Here the Court misses the point. No one asserts that it is beyond government's authority to change a public road grade, but rather it is asserted that if the government's authorized action results effectively in taking of private property, the owner of that private property, by constitutional mandate, must be compensated. Surely a contrary result is not within the actual contemplation of the average property owner, and thus the Carter Court's bare allegation that it is, indeed, within his contemplation prompts reference to Mr. Justice TALBOT SMITH'S comment in I.M. Dach Underwear Company v. Employment Security Commission (1956), 347 Mich 465, 480, 481:

"Whenever the law says that what a person did, legally, is the opposite of what he did actually, that *620 when he shouted `No,' what he really (legally) did was to whisper `Yes,' then explanation is due our people that they may guard against the evils of clear speech and forthright expression."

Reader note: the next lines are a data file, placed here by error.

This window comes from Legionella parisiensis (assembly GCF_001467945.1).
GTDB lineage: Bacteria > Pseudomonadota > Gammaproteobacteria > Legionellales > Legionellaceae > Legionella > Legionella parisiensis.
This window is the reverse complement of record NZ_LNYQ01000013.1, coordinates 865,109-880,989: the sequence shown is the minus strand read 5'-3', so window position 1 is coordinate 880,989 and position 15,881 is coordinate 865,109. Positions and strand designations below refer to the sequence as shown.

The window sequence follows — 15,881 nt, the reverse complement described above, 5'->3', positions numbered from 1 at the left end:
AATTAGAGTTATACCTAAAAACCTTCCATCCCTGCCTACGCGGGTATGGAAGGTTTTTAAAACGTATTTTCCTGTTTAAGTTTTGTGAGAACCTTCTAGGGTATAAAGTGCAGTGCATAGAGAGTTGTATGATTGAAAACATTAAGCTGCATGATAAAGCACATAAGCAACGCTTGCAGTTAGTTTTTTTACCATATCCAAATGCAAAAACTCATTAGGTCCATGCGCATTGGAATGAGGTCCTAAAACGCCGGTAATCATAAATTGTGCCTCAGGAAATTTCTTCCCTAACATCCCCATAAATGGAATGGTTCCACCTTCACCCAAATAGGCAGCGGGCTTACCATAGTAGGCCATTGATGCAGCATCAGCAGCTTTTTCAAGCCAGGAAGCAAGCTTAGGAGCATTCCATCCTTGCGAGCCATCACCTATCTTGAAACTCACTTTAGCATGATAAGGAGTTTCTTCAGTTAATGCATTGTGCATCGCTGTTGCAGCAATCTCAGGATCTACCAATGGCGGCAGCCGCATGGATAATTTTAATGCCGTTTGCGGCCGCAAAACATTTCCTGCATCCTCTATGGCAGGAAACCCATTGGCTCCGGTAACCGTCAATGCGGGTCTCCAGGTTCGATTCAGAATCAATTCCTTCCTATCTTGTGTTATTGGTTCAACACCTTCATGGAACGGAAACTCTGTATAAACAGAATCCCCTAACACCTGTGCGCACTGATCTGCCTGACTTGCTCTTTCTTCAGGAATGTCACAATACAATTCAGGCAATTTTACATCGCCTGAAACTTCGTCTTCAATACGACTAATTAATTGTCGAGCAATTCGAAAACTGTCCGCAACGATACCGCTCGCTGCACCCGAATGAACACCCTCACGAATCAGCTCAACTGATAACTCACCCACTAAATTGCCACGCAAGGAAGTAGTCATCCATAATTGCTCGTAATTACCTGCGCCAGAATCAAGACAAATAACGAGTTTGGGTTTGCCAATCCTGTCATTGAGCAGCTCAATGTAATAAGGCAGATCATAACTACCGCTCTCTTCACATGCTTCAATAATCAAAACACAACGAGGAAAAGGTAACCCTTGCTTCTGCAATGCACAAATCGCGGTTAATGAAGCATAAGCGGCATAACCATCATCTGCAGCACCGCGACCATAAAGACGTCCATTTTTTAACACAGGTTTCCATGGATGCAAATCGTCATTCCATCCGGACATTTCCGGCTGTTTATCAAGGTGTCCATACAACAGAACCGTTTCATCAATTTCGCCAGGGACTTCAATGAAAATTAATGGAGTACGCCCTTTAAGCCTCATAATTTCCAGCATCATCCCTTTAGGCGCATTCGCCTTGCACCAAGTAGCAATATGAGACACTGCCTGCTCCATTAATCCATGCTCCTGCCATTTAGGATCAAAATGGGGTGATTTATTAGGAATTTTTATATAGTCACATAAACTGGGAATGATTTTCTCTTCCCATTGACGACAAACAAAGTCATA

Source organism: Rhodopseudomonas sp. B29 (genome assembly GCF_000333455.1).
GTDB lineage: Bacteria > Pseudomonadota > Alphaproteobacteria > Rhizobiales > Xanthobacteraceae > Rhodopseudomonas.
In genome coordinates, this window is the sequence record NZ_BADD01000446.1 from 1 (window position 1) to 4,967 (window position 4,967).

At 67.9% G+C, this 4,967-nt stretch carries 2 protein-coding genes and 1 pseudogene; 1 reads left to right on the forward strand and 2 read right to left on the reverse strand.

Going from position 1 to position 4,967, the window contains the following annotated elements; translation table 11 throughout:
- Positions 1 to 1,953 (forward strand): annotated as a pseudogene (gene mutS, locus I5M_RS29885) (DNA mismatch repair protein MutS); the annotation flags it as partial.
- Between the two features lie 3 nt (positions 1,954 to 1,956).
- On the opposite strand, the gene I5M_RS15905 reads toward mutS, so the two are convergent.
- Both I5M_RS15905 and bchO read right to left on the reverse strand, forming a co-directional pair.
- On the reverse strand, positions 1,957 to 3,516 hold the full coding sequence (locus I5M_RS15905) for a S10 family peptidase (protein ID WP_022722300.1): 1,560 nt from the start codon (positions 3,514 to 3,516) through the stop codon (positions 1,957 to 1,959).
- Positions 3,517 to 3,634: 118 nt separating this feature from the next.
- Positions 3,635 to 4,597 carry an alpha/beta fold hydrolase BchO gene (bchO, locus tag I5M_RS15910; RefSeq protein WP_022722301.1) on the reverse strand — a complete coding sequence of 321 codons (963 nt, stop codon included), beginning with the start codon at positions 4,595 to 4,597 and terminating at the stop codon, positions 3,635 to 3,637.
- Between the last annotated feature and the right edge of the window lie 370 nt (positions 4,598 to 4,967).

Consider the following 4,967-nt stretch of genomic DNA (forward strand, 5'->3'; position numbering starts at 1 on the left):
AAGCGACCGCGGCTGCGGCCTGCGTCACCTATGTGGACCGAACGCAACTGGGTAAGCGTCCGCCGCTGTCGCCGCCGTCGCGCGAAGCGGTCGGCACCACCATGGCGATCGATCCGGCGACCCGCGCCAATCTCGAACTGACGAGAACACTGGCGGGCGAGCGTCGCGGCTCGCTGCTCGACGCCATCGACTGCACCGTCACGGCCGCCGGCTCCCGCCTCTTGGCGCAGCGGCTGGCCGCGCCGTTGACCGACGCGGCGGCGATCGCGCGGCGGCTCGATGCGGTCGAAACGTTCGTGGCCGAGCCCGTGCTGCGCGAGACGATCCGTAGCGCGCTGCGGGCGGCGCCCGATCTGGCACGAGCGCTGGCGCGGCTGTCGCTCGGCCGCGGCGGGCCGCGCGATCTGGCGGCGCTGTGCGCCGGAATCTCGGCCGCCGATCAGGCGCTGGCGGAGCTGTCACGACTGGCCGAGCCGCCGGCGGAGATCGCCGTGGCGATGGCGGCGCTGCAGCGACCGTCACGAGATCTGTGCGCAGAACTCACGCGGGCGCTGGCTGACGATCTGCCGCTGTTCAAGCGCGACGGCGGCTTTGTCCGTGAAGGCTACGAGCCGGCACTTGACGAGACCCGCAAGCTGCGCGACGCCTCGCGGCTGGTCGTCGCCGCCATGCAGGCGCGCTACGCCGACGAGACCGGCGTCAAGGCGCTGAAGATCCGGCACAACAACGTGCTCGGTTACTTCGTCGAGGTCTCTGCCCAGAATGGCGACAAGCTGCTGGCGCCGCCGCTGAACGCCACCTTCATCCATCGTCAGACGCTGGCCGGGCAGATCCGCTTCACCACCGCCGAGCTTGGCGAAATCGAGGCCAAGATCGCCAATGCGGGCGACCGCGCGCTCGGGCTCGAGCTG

The Carter Court, finally, argued that when land is condemned for highway purposes, the award given covers the possibility that the abutting property might at some unspecified future date suffer yet incalculable damages by an unpredicted and unpredictable change in grade. The mere statement of the argument disposes of it, especially in view of this statement in City of Detroit v. Grigg Hanna Lumber & Box Co. (1941), 296 Mich 415, 420: "Until the grade of a public street is actually changed the damages resulting therefrom must of necessity be speculative".

The Carter Case has been followed uncritically in a number of subsequent cases, none of which, significantly, expatiates upon, or even elucidates, its rationale.

Thus, for example, in Hembling v. City of Big Rapids (1891), 89 Mich 1, the Court denied recovery to a plaintiff who alleged that his land had been damaged when the grade of an abutting street had been raised. After the grade had been changed a committee of the city council assessed plaintiff $15 as the amount he had benefited from the grade change. Since plaintiff had not appealed this determination to the council, the Court held him estopped from later claiming he had, in fact, been damaged by the grade change. Quite gratuitously the Court noted, citing Carter, that no recovery might be had for a change of grade: